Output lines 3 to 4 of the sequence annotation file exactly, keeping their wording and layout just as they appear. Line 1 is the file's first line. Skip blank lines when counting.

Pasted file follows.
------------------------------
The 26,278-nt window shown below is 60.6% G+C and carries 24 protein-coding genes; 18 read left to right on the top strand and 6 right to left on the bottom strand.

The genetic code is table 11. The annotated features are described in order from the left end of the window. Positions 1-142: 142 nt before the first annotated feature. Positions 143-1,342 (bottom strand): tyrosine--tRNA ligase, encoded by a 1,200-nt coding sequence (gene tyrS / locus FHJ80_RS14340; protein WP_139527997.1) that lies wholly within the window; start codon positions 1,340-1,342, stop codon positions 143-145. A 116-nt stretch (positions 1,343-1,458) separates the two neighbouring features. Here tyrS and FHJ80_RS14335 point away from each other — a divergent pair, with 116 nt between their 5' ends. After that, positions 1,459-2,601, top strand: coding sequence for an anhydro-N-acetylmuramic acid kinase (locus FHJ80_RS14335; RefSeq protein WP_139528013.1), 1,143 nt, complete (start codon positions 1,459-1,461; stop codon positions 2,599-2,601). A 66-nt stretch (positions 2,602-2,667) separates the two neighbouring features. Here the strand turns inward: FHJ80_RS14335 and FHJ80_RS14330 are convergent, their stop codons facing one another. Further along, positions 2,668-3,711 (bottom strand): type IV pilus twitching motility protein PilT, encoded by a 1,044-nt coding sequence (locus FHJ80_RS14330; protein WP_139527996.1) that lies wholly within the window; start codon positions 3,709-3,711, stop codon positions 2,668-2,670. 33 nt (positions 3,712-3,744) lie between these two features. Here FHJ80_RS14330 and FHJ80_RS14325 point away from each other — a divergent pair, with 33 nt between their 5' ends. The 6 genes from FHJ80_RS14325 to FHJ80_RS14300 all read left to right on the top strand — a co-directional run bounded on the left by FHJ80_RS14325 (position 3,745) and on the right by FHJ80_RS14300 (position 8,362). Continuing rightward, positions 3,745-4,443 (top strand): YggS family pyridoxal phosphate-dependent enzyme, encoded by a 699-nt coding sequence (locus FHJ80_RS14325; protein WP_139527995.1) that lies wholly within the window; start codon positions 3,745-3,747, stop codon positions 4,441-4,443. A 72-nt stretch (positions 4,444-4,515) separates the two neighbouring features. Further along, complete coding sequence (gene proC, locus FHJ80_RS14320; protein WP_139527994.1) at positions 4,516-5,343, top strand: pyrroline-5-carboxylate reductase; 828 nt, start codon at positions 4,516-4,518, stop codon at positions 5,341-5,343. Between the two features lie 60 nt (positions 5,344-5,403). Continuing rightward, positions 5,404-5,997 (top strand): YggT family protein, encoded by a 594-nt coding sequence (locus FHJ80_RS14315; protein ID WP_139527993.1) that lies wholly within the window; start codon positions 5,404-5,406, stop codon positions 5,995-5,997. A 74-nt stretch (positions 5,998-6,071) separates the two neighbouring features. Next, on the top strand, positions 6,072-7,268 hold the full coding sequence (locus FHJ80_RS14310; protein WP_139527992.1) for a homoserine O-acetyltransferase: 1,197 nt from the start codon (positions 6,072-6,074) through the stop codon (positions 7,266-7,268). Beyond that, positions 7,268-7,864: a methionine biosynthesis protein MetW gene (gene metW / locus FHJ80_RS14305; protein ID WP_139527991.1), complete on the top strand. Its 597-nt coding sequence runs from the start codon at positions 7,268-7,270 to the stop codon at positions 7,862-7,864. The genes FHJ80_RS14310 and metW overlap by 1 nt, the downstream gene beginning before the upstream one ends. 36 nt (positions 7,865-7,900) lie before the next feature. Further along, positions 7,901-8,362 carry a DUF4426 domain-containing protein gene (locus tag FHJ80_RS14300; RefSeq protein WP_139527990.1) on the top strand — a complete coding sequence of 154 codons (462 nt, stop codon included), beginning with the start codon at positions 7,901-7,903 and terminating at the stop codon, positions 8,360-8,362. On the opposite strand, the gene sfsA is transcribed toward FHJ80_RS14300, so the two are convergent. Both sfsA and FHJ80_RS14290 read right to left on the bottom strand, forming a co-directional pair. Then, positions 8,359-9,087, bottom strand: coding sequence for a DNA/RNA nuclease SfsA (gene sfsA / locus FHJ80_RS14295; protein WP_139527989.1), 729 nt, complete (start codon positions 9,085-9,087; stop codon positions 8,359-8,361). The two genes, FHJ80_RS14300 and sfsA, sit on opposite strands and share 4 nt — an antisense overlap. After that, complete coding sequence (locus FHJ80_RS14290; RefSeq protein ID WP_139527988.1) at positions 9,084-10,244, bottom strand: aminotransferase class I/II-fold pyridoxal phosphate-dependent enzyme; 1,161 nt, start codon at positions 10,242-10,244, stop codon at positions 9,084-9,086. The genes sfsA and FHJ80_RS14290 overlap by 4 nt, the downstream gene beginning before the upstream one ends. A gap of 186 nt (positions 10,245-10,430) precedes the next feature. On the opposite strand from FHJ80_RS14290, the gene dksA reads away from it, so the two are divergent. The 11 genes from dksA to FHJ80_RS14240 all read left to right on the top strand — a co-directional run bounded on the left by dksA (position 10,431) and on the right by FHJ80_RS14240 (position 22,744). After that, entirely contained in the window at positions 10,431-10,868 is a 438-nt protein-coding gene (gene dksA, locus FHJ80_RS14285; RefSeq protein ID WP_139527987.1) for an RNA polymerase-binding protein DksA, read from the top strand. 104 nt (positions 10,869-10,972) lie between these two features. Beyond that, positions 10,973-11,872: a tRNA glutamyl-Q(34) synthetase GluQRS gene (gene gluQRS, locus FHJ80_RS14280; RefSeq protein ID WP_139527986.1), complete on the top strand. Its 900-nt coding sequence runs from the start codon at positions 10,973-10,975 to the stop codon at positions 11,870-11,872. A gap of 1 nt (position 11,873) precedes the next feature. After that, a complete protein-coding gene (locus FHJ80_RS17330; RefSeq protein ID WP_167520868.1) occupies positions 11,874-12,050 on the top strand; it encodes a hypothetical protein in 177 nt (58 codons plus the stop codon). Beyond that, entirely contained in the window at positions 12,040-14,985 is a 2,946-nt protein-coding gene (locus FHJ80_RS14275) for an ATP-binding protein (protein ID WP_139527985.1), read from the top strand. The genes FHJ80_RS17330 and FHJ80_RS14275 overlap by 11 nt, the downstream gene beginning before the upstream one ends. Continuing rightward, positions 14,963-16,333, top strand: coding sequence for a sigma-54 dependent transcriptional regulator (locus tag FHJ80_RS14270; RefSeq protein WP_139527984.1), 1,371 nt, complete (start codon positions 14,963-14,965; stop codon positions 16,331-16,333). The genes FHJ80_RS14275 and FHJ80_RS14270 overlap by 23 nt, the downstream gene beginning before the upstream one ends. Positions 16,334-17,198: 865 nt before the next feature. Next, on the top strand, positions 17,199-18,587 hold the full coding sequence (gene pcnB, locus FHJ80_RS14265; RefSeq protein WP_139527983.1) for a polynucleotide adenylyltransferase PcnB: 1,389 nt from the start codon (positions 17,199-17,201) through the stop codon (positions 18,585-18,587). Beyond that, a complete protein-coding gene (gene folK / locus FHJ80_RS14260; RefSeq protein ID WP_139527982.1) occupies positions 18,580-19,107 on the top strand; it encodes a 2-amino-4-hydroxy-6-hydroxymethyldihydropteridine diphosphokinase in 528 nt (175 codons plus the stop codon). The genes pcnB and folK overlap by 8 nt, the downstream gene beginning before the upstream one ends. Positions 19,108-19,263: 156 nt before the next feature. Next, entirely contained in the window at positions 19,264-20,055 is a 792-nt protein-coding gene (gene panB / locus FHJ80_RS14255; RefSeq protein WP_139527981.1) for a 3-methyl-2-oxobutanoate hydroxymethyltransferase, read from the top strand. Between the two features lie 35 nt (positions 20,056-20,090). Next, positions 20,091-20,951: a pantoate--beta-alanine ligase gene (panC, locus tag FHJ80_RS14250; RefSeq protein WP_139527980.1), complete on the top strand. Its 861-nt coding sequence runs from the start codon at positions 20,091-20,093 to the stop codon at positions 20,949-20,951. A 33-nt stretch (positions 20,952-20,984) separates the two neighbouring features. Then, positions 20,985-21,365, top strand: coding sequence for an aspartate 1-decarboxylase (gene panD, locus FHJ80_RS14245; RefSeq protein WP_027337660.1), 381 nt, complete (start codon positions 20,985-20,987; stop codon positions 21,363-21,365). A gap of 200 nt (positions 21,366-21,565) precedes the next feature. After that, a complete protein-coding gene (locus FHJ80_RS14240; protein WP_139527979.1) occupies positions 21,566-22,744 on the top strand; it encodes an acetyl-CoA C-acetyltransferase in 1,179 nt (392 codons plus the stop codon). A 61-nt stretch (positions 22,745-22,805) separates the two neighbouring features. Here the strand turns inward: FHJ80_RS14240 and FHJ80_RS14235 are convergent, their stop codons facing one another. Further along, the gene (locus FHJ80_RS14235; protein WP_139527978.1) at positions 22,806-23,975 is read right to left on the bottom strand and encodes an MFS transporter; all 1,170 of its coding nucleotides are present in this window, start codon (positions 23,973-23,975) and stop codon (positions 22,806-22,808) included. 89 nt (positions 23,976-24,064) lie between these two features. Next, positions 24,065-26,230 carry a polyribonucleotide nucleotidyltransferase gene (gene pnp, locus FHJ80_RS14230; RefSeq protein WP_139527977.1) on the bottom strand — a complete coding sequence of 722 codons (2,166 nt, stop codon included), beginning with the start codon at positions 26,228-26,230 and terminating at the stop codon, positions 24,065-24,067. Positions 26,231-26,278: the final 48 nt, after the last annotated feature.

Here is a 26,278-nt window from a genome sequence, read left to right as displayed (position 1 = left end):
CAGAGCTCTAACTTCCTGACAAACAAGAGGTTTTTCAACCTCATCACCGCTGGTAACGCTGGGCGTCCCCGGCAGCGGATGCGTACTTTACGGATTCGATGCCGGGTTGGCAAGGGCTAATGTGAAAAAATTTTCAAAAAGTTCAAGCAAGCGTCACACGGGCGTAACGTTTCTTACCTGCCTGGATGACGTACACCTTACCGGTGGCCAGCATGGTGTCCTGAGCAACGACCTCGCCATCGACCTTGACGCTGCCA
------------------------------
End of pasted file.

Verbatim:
Here is a 26,278-nt window from a genome sequence, read left to right as displayed (position 1 = left end):
CAGAGCTCTAACTTCCTGACAAACAAGAGGTTTTTCAACCTCATCACCGCTGGTAACGCTGGGCGTCCCCGGCAGCGGATGCGTACTTTACGGATTCGATGCCGGGTTGGCAAGGGCTAATGTGAAAAAATTTTCAAAAAGTTCAAGCAAGCGTCACACGGGCGTAACGTTTCTTACCTGCCTGGATGACGTACACCTTACCGGTGGCCAGCATGGTGTCCTGAGCAACGACCTCGCCATCGACCTTGACGCTGCCA